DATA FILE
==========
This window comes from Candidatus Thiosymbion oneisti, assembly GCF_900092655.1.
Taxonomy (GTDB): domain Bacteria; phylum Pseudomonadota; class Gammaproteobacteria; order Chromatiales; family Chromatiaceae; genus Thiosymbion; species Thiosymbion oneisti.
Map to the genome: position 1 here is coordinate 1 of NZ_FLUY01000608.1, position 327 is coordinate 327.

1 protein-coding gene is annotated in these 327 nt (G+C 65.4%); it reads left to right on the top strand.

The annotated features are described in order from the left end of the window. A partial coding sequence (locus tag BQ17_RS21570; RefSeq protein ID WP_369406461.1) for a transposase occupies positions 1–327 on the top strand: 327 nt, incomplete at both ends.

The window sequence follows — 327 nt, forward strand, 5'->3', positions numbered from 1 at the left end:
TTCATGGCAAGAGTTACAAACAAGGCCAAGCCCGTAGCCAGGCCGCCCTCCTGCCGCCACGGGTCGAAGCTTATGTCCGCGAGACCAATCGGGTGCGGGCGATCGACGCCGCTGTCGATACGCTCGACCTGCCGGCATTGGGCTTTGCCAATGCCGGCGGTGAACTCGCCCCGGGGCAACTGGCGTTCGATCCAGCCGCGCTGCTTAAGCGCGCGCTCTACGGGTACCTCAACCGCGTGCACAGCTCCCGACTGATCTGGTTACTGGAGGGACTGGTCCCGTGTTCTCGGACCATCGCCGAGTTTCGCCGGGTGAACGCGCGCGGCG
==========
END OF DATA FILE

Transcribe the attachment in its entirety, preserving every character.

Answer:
This window comes from Candidatus Thiosymbion oneisti, assembly GCF_900092655.1.
Taxonomy (GTDB): domain Bacteria; phylum Pseudomonadota; class Gammaproteobacteria; order Chromatiales; family Chromatiaceae; genus Thiosymbion; species Thiosymbion oneisti.
Map to the genome: position 1 here is coordinate 1 of NZ_FLUY01000608.1, position 327 is coordinate 327.

1 protein-coding gene is annotated in these 327 nt (G+C 65.4%); it reads left to right on the top strand.

The annotated features are described in order from the left end of the window. A partial coding sequence (locus tag BQ17_RS21570; RefSeq protein ID WP_369406461.1) for a transposase occupies positions 1–327 on the top strand: 327 nt, incomplete at both ends.

The window sequence follows — 327 nt, forward strand, 5'->3', positions numbered from 1 at the left end:
TTCATGGCAAGAGTTACAAACAAGGCCAAGCCCGTAGCCAGGCCGCCCTCCTGCCGCCACGGGTCGAAGCTTATGTCCGCGAGACCAATCGGGTGCGGGCGATCGACGCCGCTGTCGATACGCTCGACCTGCCGGCATTGGGCTTTGCCAATGCCGGCGGTGAACTCGCCCCGGGGCAACTGGCGTTCGATCCAGCCGCGCTGCTTAAGCGCGCGCTCTACGGGTACCTCAACCGCGTGCACAGCTCCCGACTGATCTGGTTACTGGAGGGACTGGTCCCGTGTTCTCGGACCATCGCCGAGTTTCGCCGGGTGAACGCGCGCGGCG